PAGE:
legal wrangling,  the probate court voided the transfer to
Sheedy, restored the property to the Kuhn estate, and ordered
its sale to pay MassHealth. The court also ordered that
Kupperstein and Sheedy account for "any and all"
rents they'd collected from the property and hand them
over to MassHealth.
said than done, it'd turn out. Within a few months of the
probate court's decision (by December 2016), Sheedy had
leased the house for around $1, 800 a month. Mid-way through
2017, Sheedy passed off his claimed ownership to Kupperstein
(as the trustee and beneficiary of the "Norton Realty
Trust"), who kept collecting rent. All in all, Sheedy
and Kupperstein raked in at least $54, 750 from tenants.
Despite the district court's order, they gave none of it
to MassHealth or the Estate.
on August 4, 2017, the probate court held the two in
contempt. To no effect. Less than a month later, Kupperstein
had installed two new tenants, whose lease dubbed
Kupperstein's trust "the fee owner of [the] property
at 346 Reservoir Street" and charged them the same $1,
800 monthly. In answer, the probate court issued a decree
making pellucid that "[n]either Thomas E. Sheedy nor
Donald C. Kupperstein . . . shall execute or record any
further documents concerning 346 Reservoir Street" and
that any documents they executed were "without force or
effect." Moreover, neither man, nor "anyone acting
. . . at their direction(s)," was to "enter the
property for any reason without further order."
with how the probate proceedings were going, Kupperstein
sought a second opinion. He sued Thibodeau in the
Massachusetts Land Court, asking it to declare him the
house's rightful owner. In his filings, Kupperstein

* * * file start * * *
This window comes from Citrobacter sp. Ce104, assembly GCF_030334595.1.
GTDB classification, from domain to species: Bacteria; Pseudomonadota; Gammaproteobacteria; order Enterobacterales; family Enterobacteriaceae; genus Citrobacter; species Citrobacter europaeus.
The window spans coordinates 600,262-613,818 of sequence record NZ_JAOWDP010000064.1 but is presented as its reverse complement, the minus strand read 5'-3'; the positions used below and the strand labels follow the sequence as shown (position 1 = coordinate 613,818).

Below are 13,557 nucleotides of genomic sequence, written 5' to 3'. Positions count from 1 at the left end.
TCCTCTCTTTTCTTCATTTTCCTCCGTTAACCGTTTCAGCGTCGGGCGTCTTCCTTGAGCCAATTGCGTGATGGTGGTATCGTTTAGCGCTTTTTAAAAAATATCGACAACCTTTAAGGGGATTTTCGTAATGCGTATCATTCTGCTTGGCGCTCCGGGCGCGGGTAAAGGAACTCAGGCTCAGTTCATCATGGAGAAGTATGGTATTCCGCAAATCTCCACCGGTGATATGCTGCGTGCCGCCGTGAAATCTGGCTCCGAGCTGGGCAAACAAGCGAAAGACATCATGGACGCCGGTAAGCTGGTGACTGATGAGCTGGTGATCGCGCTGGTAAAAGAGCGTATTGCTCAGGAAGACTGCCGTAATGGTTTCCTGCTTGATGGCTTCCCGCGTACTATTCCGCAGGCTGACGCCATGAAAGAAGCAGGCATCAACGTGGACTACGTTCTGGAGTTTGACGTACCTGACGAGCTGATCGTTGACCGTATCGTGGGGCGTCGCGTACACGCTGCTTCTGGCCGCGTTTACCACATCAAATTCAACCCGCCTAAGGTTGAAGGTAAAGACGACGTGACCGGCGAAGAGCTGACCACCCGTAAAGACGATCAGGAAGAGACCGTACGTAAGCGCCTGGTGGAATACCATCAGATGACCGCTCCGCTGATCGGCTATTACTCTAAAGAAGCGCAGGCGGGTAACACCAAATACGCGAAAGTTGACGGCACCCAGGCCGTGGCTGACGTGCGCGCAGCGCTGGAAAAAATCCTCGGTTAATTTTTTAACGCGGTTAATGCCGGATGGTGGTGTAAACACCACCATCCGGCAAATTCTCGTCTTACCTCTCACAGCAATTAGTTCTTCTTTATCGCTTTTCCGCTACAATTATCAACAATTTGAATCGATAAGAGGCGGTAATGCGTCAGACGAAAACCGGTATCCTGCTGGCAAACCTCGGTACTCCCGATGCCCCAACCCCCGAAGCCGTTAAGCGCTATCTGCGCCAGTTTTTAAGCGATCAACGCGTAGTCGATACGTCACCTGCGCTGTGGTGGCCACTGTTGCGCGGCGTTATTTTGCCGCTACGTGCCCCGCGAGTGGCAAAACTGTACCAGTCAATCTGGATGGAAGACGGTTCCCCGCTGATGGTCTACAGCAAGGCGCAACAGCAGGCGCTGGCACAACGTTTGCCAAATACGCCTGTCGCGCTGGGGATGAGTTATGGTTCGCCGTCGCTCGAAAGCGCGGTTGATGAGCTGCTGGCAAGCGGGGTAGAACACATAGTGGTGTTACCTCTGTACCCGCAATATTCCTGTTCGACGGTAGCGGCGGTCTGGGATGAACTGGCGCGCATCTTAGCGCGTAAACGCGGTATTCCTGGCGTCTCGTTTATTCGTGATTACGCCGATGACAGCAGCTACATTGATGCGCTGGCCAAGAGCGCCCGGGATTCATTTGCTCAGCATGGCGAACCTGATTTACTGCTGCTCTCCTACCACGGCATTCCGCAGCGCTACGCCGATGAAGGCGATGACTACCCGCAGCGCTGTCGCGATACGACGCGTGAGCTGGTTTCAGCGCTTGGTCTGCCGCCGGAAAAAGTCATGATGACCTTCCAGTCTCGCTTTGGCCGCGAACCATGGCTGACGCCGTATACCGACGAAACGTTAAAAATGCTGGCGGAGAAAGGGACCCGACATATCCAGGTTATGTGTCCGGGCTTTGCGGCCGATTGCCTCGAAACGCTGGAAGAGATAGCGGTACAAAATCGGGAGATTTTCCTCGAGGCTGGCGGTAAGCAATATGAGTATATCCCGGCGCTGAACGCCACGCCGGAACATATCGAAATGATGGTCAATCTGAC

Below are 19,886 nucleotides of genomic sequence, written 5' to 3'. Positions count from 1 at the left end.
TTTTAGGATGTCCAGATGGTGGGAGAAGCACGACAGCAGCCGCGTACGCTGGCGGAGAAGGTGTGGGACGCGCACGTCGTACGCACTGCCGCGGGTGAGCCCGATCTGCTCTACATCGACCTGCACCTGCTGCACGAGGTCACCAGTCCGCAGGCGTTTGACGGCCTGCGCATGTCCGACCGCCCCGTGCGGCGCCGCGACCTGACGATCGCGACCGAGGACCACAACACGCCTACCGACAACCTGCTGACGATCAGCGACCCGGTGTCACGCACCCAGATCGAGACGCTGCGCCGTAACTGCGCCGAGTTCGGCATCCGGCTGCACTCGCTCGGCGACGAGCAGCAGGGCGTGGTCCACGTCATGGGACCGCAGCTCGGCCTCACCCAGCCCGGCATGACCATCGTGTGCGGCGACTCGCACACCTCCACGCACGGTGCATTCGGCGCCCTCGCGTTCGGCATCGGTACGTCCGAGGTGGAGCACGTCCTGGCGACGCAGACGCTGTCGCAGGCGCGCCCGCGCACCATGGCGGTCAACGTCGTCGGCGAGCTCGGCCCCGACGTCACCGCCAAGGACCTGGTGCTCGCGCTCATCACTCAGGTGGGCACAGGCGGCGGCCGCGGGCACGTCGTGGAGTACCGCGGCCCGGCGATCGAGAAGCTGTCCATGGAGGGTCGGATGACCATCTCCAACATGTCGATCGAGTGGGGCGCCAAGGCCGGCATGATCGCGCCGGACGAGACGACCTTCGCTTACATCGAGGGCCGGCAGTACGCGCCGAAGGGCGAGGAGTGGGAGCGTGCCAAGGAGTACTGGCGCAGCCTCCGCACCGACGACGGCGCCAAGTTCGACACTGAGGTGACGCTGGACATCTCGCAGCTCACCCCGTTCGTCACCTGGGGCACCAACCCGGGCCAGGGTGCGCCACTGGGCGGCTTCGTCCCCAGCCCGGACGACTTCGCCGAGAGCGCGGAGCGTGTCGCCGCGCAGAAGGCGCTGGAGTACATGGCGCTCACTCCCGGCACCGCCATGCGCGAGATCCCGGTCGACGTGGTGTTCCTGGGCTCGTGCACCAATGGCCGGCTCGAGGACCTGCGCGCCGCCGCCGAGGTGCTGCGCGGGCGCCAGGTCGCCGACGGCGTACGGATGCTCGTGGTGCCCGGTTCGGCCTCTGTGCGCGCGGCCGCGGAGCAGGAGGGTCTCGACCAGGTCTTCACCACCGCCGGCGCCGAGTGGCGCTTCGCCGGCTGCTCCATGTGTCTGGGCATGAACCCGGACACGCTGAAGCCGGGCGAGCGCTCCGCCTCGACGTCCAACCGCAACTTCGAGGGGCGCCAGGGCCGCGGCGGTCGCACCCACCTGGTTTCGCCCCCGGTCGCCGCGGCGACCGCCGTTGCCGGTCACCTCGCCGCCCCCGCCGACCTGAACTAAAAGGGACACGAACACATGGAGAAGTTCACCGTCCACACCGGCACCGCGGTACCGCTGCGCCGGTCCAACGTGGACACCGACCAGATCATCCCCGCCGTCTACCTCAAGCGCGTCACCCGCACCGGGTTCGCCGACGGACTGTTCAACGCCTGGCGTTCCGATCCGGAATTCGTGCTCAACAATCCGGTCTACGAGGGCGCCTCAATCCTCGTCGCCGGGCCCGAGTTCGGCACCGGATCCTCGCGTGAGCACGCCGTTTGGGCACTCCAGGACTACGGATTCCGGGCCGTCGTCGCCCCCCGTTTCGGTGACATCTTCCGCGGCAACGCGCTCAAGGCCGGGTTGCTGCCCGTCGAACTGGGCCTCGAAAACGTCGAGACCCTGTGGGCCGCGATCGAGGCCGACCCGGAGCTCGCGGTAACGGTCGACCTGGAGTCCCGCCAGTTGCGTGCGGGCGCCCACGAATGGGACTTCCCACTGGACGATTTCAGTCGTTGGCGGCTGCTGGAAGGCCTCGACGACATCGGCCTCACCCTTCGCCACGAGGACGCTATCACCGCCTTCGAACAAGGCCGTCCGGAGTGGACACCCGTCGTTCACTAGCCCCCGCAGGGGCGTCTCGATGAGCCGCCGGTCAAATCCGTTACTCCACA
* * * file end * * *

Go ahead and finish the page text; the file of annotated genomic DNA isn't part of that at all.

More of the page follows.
forgot to mention the probate court's decisions. Playing
legal whack-a-mole, MassHealth intervened to educate the land
court, which dismissed Kupperstein's complaint as
"wholly insubstantial and frivolous . . . because he
completely ignored" that the probate court had already
"fully and finally adjudicated the title to the
Property" against him. The court concluded that
Kupperstein "brought [the case] in bad faith" and
awarded MassHealth and Thibodeau over $9, 000 in
next day (December 22, 2017), the probate court doubled down,
finding Sheedy and Kupperstein in contempt again and ordering
them (again) to cough up the rent they'd collected. It
also ordered them to "surrender all keys and any other
means of access" to the house, along with "any
documents, leases or other instruments," to the Estate
by the close of business. And it threatened to jail them for
30 days unless they paid MassHealth $5, 400. In response,
Kupperstein and Sheedy surrendered roughly $3, 000 in checks,
but not the keys and leases. Losing patience (and without
being asked), the court directed the pair to explain why it
shouldn't impose the 30-day jail sentence. It scheduled
the hearing for January 12, 2018.
January 11, 2018 - the day before the hearing - Kupperstein
filed this case in the United States Bankruptcy Court for the
District of Massachusetts, listing the Kuhn house as his own
asset worth $350, 000.
background: a bankruptcy filing triggers an automatic stay
that halts lawsuits against the debtor in other courts until
a federal court ends the case or lifts the stay. See In
re Soares, 107 F.3d 969, 975 (1st Cir. 1997)(citing 11
U.S.C. § 362(a)). The idea is to stop creditors from
scrambling for "the lion's share of the debtor's
assets" (so they can be divvied-up more fairly) and to
give the debtor breathing room to manage his debts (so he can
get a fresh start). Id. at 975, 977. At his hearing
the next day, Kupperstein claimed that the automatic stay
tied the state court's hands, so it could not sanction
him for failing to produce the rents and keys. The probate
court didn't see it that way. It held that Kupperstein
had violated its orders a fourth time, locked him up in a
holding cell for the rest of the day, then gave him another
chance to give up the house keys (though Kupperstein ...